One of the biggest of 40k for me cannot be laid directly at the feet of Games Workshop (although to claim that they do not hold ultimate responsibility for this would be naive in the extreme), but the passion from the community is gone. There is no longer a huge amount of hype for each Codex release.
This evening, I came home from a round of magazine delivering for hard cash to discover that the 11th Company had published its final episode, being laid to rest among such other great podcasts as Death or Glory and 40kGlobal (the latter of which I often appeared in).
The 11th Company, and the 40kUk podcast (as it was known back then, before I met BJ) were the two driving forces that got my through my 500,000 word (with each word being a line of coding) A level Computing coursework, and are definitely the main reasons I got into competitive 40k. They drove my enthusiasm for the game, and challenged my assumptions on what would be strong, what made a good player or a strong list, or in general, how to play the game. But also did so in a way that was incredibly enjoyable.
Without Dave Symcox, or Neil Gilstrap, or Pat, or Blackmoor, I would have never continued playing 40k, and 40k was the only thing that kept me sane in my first year of University, before I discovered other hobbys to accompany it. And so all I can say to the guys that created these podcasts, is thank you.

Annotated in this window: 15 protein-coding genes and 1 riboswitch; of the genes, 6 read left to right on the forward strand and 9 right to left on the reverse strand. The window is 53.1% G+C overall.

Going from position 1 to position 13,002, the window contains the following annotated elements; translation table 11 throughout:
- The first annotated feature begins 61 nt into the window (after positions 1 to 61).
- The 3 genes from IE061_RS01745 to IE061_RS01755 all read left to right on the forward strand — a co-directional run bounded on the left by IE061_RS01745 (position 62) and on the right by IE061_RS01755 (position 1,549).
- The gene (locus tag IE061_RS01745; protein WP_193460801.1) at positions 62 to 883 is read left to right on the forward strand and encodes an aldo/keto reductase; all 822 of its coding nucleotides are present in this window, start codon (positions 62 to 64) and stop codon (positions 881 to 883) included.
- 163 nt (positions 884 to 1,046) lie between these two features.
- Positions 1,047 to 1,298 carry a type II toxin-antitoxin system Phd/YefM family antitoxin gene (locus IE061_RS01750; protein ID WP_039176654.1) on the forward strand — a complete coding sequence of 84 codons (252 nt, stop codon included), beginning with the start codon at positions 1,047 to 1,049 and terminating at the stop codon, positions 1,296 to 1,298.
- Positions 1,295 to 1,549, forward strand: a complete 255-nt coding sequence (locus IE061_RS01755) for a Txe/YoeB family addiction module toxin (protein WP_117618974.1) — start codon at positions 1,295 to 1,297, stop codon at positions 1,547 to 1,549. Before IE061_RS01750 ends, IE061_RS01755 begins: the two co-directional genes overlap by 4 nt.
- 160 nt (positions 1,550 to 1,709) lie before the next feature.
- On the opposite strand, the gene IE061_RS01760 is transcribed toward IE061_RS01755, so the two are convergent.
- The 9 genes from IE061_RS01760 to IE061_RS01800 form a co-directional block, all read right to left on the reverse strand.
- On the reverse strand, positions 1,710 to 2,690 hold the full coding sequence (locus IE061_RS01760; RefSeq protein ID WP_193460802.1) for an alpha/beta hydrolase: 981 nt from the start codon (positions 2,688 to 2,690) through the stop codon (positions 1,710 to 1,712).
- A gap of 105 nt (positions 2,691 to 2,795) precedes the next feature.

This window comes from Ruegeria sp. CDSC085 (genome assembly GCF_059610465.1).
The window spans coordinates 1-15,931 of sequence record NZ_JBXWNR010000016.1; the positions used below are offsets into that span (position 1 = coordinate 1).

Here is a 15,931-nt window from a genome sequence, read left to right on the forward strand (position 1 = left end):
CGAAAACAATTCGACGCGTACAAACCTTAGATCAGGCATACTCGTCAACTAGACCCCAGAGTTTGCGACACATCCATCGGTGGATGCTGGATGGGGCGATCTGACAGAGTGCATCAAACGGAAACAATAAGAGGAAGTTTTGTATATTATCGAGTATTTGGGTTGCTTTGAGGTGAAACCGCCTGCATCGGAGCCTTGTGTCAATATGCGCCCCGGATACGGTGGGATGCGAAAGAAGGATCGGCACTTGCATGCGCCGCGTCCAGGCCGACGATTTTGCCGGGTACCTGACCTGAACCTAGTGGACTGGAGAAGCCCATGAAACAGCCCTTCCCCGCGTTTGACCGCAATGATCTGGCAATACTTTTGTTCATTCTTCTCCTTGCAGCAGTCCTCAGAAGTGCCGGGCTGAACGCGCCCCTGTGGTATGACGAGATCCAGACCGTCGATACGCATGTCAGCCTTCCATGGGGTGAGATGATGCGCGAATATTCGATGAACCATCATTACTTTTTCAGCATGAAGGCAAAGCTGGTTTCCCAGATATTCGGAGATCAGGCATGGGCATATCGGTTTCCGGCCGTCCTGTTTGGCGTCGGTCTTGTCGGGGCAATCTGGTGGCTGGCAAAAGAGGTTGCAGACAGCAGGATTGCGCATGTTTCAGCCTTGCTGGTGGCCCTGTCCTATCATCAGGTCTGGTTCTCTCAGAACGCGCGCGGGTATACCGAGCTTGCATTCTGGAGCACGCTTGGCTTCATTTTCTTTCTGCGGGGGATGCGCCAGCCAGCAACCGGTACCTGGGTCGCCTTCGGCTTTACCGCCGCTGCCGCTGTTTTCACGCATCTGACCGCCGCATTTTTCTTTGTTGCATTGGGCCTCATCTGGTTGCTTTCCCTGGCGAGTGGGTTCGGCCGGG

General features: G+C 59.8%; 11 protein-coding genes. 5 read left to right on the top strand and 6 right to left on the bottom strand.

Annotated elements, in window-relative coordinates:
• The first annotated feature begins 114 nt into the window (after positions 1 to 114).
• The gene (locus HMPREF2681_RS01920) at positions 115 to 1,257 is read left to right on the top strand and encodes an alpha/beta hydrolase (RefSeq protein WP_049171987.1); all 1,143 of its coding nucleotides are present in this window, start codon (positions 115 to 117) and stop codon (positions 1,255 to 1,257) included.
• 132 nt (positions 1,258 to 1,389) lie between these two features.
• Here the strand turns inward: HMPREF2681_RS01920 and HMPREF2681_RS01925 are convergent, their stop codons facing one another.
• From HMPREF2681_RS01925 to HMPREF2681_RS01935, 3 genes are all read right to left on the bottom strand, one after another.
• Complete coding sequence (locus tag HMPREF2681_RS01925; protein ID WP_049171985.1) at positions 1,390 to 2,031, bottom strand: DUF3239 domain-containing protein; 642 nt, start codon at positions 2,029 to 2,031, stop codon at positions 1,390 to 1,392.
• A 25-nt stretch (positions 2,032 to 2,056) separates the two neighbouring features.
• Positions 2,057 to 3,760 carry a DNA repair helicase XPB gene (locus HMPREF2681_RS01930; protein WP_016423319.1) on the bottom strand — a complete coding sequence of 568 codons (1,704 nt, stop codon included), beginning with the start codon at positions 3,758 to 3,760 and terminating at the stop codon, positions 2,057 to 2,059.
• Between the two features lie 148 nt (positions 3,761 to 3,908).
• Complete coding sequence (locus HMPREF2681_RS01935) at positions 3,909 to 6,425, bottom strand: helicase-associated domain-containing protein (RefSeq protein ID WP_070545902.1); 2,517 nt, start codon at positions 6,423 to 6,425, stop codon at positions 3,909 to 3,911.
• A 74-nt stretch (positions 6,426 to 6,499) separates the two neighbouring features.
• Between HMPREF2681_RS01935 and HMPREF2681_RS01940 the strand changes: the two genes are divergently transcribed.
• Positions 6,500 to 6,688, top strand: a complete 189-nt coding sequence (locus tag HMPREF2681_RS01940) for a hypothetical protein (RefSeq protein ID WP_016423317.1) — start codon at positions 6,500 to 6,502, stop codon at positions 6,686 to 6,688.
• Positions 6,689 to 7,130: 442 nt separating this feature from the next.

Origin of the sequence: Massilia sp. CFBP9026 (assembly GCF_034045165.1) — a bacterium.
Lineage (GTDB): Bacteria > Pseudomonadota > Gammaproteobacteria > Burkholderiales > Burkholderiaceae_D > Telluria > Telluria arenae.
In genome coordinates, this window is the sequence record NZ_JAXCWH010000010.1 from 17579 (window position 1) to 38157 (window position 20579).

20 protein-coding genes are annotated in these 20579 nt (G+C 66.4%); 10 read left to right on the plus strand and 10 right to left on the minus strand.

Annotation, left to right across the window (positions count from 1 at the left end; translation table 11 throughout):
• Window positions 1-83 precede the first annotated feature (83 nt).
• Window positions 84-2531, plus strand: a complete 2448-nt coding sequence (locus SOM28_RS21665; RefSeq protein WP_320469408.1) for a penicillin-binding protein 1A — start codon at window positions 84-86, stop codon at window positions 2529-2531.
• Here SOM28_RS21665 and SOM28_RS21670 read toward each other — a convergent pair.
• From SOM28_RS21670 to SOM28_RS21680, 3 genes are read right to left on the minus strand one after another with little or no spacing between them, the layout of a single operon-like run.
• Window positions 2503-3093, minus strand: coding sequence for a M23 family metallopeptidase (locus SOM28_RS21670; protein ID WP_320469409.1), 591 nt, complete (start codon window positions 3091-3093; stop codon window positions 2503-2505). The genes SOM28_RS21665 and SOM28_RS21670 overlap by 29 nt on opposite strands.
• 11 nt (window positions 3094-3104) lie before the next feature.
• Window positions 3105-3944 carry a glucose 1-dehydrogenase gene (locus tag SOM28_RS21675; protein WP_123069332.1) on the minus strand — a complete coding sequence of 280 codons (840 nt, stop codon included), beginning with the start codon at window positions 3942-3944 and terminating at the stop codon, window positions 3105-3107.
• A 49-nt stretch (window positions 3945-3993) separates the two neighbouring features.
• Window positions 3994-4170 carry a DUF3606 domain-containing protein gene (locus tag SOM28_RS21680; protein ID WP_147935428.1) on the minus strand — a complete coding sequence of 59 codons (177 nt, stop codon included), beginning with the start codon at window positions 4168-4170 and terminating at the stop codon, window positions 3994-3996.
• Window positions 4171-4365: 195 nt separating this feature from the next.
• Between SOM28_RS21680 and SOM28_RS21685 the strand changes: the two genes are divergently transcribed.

These podcasts are gone, many blogs have also folded, leaving us with the barren, money grabbing swamp that is the badly thought out, arrogant wasteland of Bell of Lost Souls.
Unlike Bell of Lost Souls however, my plan of action is not to release a sniveling, stupid and shameful display of self pity blaming an entire community because I lack the motivation to actually organise things properly.
Yesterday, I graduated from University, and am currently considered unemployed by the British Government. In the meantime, whilst I am applying for jobs, I might as well be doing something constructive. Therefore, over the coming days, weeks, and months, I plan to be releasing more video and written content than ever before.
Thank you 11th Company.